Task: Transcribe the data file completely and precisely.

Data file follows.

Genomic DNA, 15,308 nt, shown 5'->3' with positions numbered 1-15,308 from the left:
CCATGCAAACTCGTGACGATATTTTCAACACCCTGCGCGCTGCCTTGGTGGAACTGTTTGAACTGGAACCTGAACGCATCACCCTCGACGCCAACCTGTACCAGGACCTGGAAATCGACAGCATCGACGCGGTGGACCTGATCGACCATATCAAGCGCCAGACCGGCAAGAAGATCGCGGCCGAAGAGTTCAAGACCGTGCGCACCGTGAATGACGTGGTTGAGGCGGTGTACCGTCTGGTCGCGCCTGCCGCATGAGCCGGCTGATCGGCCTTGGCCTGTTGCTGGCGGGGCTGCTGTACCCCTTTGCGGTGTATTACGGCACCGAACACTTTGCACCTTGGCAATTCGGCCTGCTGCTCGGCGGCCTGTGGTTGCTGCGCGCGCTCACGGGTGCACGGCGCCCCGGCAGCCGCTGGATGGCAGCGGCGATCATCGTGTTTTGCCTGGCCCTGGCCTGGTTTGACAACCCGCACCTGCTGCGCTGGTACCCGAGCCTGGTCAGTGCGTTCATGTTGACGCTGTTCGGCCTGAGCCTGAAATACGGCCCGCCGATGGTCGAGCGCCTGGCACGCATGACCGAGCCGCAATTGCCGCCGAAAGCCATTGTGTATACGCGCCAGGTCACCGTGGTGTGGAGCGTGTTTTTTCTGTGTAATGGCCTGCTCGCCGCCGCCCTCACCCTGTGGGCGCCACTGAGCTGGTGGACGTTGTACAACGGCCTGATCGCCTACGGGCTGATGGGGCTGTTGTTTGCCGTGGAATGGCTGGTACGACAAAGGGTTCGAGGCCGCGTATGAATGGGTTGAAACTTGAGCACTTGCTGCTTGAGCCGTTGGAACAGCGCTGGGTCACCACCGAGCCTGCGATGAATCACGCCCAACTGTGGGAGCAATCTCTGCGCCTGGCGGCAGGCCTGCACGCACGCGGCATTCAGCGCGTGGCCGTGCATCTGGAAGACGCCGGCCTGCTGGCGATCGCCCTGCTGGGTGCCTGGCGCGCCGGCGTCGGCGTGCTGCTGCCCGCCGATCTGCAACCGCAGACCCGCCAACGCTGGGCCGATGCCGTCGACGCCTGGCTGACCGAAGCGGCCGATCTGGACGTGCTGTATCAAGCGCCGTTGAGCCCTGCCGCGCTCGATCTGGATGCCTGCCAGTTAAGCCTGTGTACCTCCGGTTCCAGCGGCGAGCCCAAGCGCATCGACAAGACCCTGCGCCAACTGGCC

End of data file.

Genomic DNA, 15,308 nt, shown 5'->3' with positions numbered 1-15,308 from the left:
CCATGCAAACTCGTGACGATATTTTCAACACCCTGCGCGCTGCCTTGGTGGAACTGTTTGAACTGGAACCTGAACGCATCACCCTCGACGCCAACCTGTACCAGGACCTGGAAATCGACAGCATCGACGCGGTGGACCTGATCGACCATATCAAGCGCCAGACCGGCAAGAAGATCGCGGCCGAAGAGTTCAAGACCGTGCGCACCGTGAATGACGTGGTTGAGGCGGTGTACCGTCTGGTCGCGCCTGCCGCATGAGCCGGCTGATCGGCCTTGGCCTGTTGCTGGCGGGGCTGCTGTACCCCTTTGCGGTGTATTACGGCACCGAACACTTTGCACCTTGGCAATTCGGCCTGCTGCTCGGCGGCCTGTGGTTGCTGCGCGCGCTCACGGGTGCACGGCGCCCCGGCAGCCGCTGGATGGCAGCGGCGATCATCGTGTTTTGCCTGGCCCTGGCCTGGTTTGACAACCCGCACCTGCTGCGCTGGTACCCGAGCCTGGTCAGTGCGTTCATGTTGACGCTGTTCGGCCTGAGCCTGAAATACGGCCCGCCGATGGTCGAGCGCCTGGCACGCATGACCGAGCCGCAATTGCCGCCGAAAGCCATTGTGTATACGCGCCAGGTCACCGTGGTGTGGAGCGTGTTTTTTCTGTGTAATGGCCTGCTCGCCGCCGCCCTCACCCTGTGGGCGCCACTGAGCTGGTGGACGTTGTACAACGGCCTGATCGCCTACGGGCTGATGGGGCTGTTGTTTGCCGTGGAATGGCTGGTACGACAAAGGGTTCGAGGCCGCGTATGAATGGGTTGAAACTTGAGCACTTGCTGCTTGAGCCGTTGGAACAGCGCTGGGTCACCACCGAGCCTGCGATGAATCACGCCCAACTGTGGGAGCAATCTCTGCGCCTGGCGGCAGGCCTGCACGCACGCGGCATTCAGCGCGTGGCCGTGCATCTGGAAGACGCCGGCCTGCTGGCGATCGCCCTGCTGGGTGCCTGGCGCGCCGGCGTCGGCGTGCTGCTGCCCGCCGATCTGCAACCGCAGACCCGCCAACGCTGGGCCGATGCCGTCGACGCCTGGCTGACCGAAGCGGCCGATCTGGACGTGCTGTATCAAGCGCCGTTGAGCCCTGCCGCGCTCGATCTGGATGCCTGCCAGTTAAGCCTGTGTACCTCCGGTTCCAGCGGCGAGCCCAAGCGCATCGACAAGACCCTGCGCCAACTGGCC